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ANSWERED on Mon 27 Oct 2014 - 8:23 pm UTC by Daniel Kniffler

Question: Ship sinking, North Yorkshire coast, 1969/70

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 27 Oct 2014 11:02 UTCMon 27 Oct 2014 - 11:02 am UTC 

A merchant ship sank sometime around Christmas 1969 somewhere off the North Yorkshire coast. I remember it as being around Christmas but it was a long time ago, so tight search parameters might miss it. At a wild guess, 06/69 - 06/70 probably DOES contain the event.

There was loss of life. Certainly one: John Vickers, who was I think the (or a) engineer. All else I can remember is that it may have been all hands, and it was not a large number, probably fewer than 10. I'm thinking 3-6 but I have no evidence for this.

Relatives were taken to the coast for some sort of memorial event. Middlesbrough (Teesside) may have been the nearest port.

John Vickers was Dutch or half-Dutch, so on reflection I am not sure what his first name really was. He was certainly known as John but I suppose he could have been something similar in Dutch, or another name entirely. His widow, Gerarda Hubertina Maria Vickers, known as Mia Vickers, died in Bristol on 07/01/2006.

I would like the name of the ship, please, and the date of the accident, along with any more information on the sinking that is available. Confirmation that John Vickers was on board would be good, as would be his role and his real name if it was not John. An account of the mourners visiting the coast would be interesting too.




 27 Oct 2014 11:03 UTCMon 27 Oct 2014 - 11:03 am UTC 

Am I asking too much for $50 here??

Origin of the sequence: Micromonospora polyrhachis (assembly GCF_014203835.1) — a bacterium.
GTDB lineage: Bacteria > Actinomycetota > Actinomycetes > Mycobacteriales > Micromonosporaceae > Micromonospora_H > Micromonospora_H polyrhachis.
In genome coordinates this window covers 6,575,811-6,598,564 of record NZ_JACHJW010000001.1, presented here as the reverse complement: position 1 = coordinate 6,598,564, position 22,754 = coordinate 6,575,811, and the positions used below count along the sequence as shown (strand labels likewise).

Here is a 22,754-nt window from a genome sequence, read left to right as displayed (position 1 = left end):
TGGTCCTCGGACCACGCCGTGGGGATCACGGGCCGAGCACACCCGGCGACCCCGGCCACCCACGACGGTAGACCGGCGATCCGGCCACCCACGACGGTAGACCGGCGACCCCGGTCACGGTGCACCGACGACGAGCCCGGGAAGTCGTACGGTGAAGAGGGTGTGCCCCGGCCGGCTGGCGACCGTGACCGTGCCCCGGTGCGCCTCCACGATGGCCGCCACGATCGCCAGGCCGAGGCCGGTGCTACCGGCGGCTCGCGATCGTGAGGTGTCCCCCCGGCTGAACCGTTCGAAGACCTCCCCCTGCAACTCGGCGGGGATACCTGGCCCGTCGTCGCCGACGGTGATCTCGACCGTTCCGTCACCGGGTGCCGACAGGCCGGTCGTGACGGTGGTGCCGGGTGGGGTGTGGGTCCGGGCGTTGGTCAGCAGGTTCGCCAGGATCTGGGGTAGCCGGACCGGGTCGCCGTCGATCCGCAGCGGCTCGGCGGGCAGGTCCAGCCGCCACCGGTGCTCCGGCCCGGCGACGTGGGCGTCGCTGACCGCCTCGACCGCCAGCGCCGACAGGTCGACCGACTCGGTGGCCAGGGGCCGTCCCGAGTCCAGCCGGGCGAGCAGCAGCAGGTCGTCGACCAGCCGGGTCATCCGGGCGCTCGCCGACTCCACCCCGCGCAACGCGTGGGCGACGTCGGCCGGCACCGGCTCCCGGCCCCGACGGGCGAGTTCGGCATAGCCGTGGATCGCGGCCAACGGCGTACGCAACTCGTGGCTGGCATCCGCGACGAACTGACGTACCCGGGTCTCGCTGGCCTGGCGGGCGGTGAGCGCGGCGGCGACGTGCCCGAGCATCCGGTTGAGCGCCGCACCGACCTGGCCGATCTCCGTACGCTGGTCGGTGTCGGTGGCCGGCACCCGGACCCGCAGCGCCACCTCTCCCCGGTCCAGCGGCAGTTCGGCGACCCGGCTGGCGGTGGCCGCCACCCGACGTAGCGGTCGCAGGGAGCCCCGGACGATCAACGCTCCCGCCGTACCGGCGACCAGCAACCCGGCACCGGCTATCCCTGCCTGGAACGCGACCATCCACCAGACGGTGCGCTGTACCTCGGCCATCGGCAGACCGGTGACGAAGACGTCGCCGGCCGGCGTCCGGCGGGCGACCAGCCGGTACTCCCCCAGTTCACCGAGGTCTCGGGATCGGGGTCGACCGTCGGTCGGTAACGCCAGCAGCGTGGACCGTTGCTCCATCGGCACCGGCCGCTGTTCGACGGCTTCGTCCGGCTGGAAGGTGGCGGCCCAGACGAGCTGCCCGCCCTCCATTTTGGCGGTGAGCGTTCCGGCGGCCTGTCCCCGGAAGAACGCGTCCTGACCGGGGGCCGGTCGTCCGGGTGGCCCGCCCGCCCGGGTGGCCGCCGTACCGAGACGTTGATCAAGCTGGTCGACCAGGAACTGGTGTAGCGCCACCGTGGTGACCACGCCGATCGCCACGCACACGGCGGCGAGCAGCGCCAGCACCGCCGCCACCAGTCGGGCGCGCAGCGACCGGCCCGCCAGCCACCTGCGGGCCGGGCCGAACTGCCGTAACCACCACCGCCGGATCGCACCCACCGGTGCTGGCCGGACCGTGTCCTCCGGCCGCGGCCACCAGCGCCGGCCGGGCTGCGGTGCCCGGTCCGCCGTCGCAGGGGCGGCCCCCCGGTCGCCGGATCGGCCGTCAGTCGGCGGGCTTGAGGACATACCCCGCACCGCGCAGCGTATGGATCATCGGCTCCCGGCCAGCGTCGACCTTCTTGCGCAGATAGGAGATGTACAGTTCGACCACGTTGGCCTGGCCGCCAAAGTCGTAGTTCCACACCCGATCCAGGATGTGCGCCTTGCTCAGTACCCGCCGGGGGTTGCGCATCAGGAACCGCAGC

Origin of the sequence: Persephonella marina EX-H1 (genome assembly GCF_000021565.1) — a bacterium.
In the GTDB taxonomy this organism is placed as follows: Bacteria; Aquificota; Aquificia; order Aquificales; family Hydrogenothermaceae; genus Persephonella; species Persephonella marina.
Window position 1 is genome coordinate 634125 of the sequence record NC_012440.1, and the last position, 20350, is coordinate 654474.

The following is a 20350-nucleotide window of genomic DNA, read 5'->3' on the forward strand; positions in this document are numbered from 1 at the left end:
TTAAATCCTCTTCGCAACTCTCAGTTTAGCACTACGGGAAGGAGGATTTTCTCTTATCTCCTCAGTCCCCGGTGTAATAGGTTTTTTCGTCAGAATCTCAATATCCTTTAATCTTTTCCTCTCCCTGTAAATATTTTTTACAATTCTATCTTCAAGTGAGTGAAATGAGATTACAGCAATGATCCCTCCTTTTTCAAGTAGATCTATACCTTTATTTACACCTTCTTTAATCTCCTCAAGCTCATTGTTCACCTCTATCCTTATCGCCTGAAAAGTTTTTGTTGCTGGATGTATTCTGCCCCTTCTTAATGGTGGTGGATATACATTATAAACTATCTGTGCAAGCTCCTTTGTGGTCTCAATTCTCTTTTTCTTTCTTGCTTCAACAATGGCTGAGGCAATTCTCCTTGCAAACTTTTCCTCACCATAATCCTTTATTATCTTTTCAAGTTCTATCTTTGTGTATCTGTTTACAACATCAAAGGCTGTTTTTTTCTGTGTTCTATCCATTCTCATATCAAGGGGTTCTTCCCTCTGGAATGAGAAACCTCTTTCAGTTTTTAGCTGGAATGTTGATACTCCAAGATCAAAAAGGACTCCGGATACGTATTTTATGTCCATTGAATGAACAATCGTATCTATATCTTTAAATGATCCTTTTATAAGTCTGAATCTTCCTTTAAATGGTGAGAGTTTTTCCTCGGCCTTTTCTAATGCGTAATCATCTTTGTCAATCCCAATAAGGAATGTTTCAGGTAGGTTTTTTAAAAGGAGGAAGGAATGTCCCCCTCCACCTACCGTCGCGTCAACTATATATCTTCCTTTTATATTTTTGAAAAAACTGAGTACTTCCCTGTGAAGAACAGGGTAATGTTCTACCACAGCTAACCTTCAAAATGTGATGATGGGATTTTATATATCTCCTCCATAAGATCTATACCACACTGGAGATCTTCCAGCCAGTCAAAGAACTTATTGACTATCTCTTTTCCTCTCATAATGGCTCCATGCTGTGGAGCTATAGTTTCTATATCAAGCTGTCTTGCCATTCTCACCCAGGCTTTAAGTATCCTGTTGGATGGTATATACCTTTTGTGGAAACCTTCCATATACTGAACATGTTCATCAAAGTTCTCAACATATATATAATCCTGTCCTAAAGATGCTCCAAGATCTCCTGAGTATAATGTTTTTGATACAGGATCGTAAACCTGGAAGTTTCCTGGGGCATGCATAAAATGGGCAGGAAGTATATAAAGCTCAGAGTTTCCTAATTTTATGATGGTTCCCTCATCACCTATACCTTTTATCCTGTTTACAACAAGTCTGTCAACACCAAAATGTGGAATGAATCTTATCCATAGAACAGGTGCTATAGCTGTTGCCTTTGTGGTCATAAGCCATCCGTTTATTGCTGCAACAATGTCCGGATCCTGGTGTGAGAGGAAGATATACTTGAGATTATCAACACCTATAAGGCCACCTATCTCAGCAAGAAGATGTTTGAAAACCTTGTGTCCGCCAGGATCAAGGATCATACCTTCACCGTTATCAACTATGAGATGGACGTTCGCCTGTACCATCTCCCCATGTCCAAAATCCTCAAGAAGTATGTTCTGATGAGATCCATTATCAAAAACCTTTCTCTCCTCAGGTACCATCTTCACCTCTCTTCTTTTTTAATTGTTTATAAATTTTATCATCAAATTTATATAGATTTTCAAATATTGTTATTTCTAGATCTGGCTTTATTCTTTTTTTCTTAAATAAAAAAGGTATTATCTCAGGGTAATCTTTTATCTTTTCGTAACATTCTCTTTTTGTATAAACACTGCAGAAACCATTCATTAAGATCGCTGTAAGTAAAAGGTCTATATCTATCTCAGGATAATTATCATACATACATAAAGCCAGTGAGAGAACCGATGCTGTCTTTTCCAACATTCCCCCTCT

David Sarokin 


 27 Oct 2014 13:28 UTCMon 27 Oct 2014 - 1:28 pm UTC 


I haven't yet found any reports that exactly match your description.

Here is one possibility, though:


The Mary Joy went down 11/28/1968 off the River Tees, but it's not clear who was on board or if there were casualties.

You can see other wrecks near Yorkshire here (assuming the link works!):


Let me know if any of this information seems plausible. With a focus on an individual wreck, I can try to dig a bit deeper.


P.S. You can also modify the search parameters at Wrecksite.eu to search other time periods and geographic areas.




 27 Oct 2014 14:58 UTCMon 27 Oct 2014 - 2:58 pm UTC 

Thanks David for having a look. My feeling is that November 1968 would be a bit too early, BUT these are hazy memories and I am trying to check with others. Mary Joy is described as a small fishing boat and my recollection was that John Vickers was an engineer on something a little larger, perhaps some kind of coastal cargo vessel. Sadly I couldn't pick up your session-specific search - are you perhaps a member of that site?

I'll see if I can dig out a bit more to add to this, but inevitably information may be getting a little thin now.


David Sarokin 


 27 Oct 2014 17:38 UTCMon 27 Oct 2014 - 5:38 pm UTC 

I'm leaving town for a bit of a trip, so I'll unlock this, in hopes that another researcher can add some insights.